The video is roughly one-third shoving, one-third sticking out of tongue, one-third I HAVE PHONE NOW. In case you were wondering…
Dan MacRae: Hey rich teens! Are you planning on accidentally running over a homeless person and driving away like nothing ever happened? Ke$ha and 3OH!3 have got the soundtrack for that adventure covered.
Chuck Eddy: I approve of Ke$ha; sometimes I even like her. Last time I checked, “D.I.N.O.$.A.U.R.” and “Ki$$ N Tell” were my favorite non-“Tik Tok”-ers on her album. I have also approved of 3OH!3 on occasion, and I don’t doubt they were made for each other. But tragically, this cut never catches up to its wonderfully infantile nursery-rhymes-with-guitar-riffs-scatched-in-by-turntablist beginning. Sad!
John Seroff: The genderfuck politics are fun and this is a big ball of stoopid but it’s not half as interesting as “Tik Tok” or even “DINOSAUR”.
Matt Cibula: Gave eight points to the beat, so you can work out how much I took off for the confused boring poorly-done lyrics by Our Lady of Perpetual Skankitude, and how much for the worst “featured” appearance I’ve ever heard in my life.
Alfred Soto: Obnoxious in the best sense. I’m impressed by Ke$ha’s continued reluctance to sing — let alone enunciate — like a good girl. She’s like the guy who deliberately sits in a squeaky chair to bother neighbors.
Kat Stevens: Was I this annoying when I was 24? I’m fairly sure I stopped making huge sexist generalisations about Men Do This But Women Think That around then. I also stopped hiding my swearwords with squelchy sound effects, because that got boring VERY QUICKLY.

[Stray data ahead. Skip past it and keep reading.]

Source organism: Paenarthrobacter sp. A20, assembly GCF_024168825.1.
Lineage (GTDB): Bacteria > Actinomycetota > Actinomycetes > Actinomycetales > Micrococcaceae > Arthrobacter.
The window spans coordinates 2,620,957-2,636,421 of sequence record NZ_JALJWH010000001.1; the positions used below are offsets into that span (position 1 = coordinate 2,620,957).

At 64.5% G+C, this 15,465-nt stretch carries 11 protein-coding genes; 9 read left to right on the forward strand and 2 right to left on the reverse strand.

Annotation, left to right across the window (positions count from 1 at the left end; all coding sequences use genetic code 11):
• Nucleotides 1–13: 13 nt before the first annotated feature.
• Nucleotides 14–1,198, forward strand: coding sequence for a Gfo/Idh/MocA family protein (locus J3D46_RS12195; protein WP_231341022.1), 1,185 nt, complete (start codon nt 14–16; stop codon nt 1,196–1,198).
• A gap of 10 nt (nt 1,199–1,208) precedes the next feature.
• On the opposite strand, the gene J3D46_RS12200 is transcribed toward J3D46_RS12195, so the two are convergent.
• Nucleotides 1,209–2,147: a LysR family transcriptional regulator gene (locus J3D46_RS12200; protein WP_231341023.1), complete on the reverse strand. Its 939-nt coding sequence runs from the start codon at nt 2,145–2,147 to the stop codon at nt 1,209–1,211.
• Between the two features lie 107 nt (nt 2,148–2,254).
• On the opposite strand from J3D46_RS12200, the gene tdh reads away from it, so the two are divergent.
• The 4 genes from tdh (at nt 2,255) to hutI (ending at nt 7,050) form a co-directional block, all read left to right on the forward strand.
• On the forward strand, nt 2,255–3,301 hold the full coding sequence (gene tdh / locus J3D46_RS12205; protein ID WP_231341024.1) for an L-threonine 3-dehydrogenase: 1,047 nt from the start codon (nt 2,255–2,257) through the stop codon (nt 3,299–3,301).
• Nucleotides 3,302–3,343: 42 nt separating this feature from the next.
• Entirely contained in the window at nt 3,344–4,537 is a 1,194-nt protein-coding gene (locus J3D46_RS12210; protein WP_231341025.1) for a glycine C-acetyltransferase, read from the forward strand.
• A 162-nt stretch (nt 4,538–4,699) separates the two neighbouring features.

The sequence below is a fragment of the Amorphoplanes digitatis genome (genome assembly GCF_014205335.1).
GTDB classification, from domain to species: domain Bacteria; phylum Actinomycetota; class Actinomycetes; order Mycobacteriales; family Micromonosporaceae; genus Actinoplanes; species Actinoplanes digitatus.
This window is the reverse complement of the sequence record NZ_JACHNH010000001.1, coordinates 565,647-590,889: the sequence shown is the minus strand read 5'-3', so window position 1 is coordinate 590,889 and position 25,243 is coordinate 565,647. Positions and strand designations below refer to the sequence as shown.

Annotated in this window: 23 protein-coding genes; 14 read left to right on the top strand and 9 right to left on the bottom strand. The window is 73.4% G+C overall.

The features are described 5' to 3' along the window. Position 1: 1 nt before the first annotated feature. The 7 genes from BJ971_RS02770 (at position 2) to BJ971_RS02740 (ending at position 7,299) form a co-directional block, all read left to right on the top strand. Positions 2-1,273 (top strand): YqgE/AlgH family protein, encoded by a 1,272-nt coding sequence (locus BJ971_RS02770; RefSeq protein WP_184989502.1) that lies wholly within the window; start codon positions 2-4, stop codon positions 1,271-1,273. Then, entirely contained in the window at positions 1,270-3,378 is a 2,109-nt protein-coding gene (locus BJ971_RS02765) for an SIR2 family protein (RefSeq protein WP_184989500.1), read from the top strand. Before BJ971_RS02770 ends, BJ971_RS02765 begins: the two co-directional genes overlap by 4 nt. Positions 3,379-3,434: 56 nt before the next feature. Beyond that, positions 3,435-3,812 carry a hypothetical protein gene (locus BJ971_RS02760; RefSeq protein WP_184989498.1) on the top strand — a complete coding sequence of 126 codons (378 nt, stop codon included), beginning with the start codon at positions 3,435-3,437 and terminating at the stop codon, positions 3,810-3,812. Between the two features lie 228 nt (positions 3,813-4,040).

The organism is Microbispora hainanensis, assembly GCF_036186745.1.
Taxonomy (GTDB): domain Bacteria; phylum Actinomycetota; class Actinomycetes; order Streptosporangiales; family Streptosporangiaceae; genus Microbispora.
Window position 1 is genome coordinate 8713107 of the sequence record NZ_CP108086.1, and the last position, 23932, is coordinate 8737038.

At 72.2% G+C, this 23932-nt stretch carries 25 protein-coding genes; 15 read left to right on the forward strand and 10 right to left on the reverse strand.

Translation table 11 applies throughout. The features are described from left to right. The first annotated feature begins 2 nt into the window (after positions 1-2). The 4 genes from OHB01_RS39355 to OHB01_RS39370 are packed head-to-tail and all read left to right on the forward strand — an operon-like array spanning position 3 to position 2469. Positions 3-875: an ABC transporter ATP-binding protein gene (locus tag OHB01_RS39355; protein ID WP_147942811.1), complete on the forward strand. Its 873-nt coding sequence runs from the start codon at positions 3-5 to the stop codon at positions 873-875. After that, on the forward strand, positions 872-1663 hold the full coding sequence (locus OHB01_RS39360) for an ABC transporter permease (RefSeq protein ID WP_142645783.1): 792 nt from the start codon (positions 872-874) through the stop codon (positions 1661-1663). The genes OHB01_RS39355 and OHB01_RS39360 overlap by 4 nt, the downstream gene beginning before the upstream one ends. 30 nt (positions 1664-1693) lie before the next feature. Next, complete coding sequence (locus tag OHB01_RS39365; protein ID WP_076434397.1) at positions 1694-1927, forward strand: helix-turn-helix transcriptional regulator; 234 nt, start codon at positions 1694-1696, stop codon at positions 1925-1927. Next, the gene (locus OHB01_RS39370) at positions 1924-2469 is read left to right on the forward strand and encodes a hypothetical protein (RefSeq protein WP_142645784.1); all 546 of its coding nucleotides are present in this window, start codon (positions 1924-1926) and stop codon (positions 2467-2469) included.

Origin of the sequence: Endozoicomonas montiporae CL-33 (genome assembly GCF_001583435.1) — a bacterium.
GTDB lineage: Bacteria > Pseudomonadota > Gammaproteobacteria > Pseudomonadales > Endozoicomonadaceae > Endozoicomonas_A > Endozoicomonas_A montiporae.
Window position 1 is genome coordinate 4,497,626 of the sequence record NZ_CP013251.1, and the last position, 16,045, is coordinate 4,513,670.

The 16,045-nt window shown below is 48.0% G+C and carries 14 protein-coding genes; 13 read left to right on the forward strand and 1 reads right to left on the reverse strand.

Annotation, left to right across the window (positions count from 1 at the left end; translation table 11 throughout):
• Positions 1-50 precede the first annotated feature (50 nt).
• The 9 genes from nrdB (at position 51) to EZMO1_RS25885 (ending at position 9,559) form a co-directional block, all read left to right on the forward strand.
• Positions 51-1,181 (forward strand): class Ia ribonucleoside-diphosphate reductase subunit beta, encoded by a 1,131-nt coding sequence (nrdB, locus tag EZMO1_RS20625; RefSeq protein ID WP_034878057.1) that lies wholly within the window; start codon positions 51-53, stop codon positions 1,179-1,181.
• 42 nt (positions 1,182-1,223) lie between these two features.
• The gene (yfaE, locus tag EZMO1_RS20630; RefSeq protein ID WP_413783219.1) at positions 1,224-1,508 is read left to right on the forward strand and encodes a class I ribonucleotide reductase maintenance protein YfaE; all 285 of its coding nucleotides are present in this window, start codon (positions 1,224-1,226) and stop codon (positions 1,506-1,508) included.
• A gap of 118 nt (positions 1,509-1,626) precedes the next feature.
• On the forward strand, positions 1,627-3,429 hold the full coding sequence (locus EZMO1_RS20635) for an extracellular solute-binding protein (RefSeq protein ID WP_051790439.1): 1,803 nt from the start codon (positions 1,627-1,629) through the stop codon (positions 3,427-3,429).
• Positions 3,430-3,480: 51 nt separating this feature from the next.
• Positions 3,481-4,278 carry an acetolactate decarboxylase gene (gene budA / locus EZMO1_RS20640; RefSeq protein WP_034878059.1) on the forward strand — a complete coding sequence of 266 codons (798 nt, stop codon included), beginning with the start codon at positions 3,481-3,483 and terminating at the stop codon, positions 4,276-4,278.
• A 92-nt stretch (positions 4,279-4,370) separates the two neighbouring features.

Martin Skidmore: Okay, let’s start by dismissing the idea that this is a song about men in the style that male rappers talk about women: no it isn’t. There are two or three lines that fit with that, but most of it doesn’t – when did men focus on whether the women will get it from them? She delivers it with some confidence and force, and the bouncy electro tones work well enough, but it’s half-hearted in its publicised aim. One of those times where I might have liked it more had I had no knowledge of its intent.
Martin Kavka: I like things retro. Indeed, I have prayed to Gloria Gaynor for the return of the music of my youth. But this throwback to the sounds of the early video arcade — dark, soulless, and devoid of companionship — is hardly what I wanted. (Damn you, Gloria!!) The first things that pop into my head as I hear “Blah Blah Blah” are images from fashion magazines dating from when women first began to shatter glass ceilings in corporate workplaces; the range of approved fashion choices went from unflattering variations on men’s suit-and-tie combo to even more unflattering variations. Ke$ha’s pose, as she tells some guy to STFU if he wants to get laid, looks just as mannish and just as ugly.
Anthony Easton: That they are working on the same problems, using the same musical tools, and the same heritage of white boy hip hop and suburban house, ratchets up the nasty (nasty as in bodies, as in ideas, as in presentation). The ugliness, the abrasiveness, the refusal of sweetness, the hard edge is so blank and so amoral; the amorality makes it.
Doug Robertson: Ke$ha has dollar signs in both her name and her eyes, which is fair enough really as generally she’s pretty ace, but this is essentially filler for the Galaxy FM drivetime show. It never really lifts off, and seems content to just idle at the traffic lights, revving it’s engine every now and then in a bid to show willing but failing to actually take the initiative. Maybe the dollar has devalued more than I realised.
Frank Kogan: Tunefully pretty clatter that’s clatter nonetheless, fusillades of frosting from all sides, chocolate kisses battling with sugar squirts, totally blah-blah-blah appropriate. Wiseacres 3OH!3 show up sounding proper and somnolent in comparison and are instantly obliterated by Ke$ha’s cotton-candy eruption.
Keane Tzong: The appearance of 3OH!3 is a grievous mistake from which “Blah Blah Blah” almost fails to recover. Aside from that misstep, it’s, well, more Ke$ha: aggressive, featherweight fun that prompts the question “but why is showing up to the recording booth drunk a bad thing?” I’ve made up my mind on her, and by now you probably have too.